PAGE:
How to Create a Business SOP as a Freelancer

How to Create a Business SOP as a Freelancer

When you start a freelance business, no one tells you about all the acronyms that come with it in the business world.

If you’re like me, you may wonder what some of these new phrases are. And why must everything be shortened? Doesn’t it take more time explaining the acronym than just saying it?

In any case, a business SOP is essential in your business so let’s jump into what it is, why you need it, and how to create one!


What Does Business SOP Stand For?

SOP stands for Standard Operating Procedure.


What is a Business SOP?

A standard operating procedure is the steps you take to execute a given task in a business process.

It describes how to do the task from beginning to end.


Examples of a Freelance Business Standard Operating Procedure?

  • Create a process for onboarding. When you start working with a new client, you’ll create a new method for setting up all the things you need to begin working with that client.

The first step could be creating a board in Trello with the tasks and due dates.

Then you’ll need to create some place to store all the client documents and deliverables. Again, Google Drive is simple and easy for creating folders and sharing them with specific people.

  • How you communicate with clients is a process you’ll want to create an SOP for as well. Especially if there are multiple people on the team.

Create your SOP with the goal of keeping everyone on the same page.

It will keep the communication points to a minimum. Having one person who manages client emails and can cc all other necessary team members on an email is a great way to create a smooth system for your business.

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Why Do You Need A Business SOP?

Every business needs to have Standard operating procedures laid out to help those working in that business. Here are a few reasons how they help any business:

  • They provide consistency. No matter who is doing the work, it will be processed the same way each time.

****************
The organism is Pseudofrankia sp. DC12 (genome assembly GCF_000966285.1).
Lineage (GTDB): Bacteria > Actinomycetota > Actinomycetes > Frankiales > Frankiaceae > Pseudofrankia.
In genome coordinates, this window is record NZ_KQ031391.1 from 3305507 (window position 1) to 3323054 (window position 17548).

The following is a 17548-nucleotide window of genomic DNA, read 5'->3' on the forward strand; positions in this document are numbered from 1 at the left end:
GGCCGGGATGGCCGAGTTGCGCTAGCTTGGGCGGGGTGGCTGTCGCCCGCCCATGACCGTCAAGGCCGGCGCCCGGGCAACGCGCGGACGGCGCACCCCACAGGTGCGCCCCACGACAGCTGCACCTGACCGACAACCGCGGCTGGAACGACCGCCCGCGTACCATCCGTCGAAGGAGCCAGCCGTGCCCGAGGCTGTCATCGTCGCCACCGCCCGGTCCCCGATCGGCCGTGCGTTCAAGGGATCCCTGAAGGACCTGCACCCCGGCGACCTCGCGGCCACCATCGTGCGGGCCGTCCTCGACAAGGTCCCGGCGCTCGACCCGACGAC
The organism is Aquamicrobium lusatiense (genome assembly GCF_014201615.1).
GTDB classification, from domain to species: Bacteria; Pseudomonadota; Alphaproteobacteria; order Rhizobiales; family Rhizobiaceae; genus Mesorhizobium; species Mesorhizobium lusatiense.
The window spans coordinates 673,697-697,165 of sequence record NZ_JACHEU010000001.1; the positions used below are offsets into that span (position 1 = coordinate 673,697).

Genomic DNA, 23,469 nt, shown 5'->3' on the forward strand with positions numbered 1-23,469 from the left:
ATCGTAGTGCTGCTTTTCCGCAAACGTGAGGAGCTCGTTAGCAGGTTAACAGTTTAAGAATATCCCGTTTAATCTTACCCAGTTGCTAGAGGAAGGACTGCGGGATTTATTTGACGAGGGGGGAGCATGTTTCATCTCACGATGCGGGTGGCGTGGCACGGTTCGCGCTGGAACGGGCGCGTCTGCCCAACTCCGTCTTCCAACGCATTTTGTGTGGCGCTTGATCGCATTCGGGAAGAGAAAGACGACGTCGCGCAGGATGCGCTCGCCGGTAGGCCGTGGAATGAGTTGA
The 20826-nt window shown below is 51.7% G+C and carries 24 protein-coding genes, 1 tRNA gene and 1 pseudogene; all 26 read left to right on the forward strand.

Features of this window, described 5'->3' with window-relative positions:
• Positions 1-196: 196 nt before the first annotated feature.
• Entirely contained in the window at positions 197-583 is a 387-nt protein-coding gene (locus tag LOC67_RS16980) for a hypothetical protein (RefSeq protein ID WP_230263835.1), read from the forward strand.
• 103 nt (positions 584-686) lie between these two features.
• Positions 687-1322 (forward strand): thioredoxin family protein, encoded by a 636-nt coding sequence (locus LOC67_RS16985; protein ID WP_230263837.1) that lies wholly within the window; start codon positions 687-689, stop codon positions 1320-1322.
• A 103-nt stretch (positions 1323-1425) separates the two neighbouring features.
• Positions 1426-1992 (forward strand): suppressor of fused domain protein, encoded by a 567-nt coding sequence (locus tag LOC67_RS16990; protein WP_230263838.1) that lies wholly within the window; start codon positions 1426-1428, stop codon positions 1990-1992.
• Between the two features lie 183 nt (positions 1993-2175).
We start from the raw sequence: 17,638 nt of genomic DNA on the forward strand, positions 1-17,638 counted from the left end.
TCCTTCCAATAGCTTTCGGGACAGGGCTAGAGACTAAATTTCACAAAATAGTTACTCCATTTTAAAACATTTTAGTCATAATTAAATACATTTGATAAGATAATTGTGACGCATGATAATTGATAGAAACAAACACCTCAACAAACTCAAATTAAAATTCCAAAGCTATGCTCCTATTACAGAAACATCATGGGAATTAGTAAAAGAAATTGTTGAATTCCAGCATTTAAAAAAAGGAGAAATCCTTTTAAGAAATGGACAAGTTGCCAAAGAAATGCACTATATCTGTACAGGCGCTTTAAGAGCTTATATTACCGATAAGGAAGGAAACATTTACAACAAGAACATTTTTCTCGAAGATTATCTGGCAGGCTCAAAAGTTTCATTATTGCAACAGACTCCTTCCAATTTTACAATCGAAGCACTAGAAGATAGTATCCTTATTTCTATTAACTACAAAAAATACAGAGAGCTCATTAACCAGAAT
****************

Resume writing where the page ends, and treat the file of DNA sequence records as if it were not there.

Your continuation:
• Increased efficiency. Most people have their own way of doing things. However creating an SOP ensures that any other person performing the task follows the steps provided, which can help keep extra steps out of the process. Higher efficiency leads to lower costs and money.
  • Reduce errors. A written business SOP can help reduce errors by ensuring everyone follows the procedure. Plus, they understand how to perform each step. It can shorten training time for new tasks, which reduces costs too!
  • Easy transfer of work. Say you need to hire out for a task, take maternity leave, are sick, or want to take a vacation. Your business doesn’t have to stop just because you’re away. Having an SOP will allow you to have the process performed as you were doing it with little change to the output of results.


What Are The Best Apps/Software for Creating an SOP

If you are like me, then a good ole’ Word Doc will do fine in creating an SOP. However, there are some fancy new tools out that can be helpful too!

  • Loom: record your screen and webcam, and add voice steps to the video with the editing features to create tutorials.
  • SweetProcess: it allows you to keep documents, procedures, and tasks in one place and create ways to document the processes.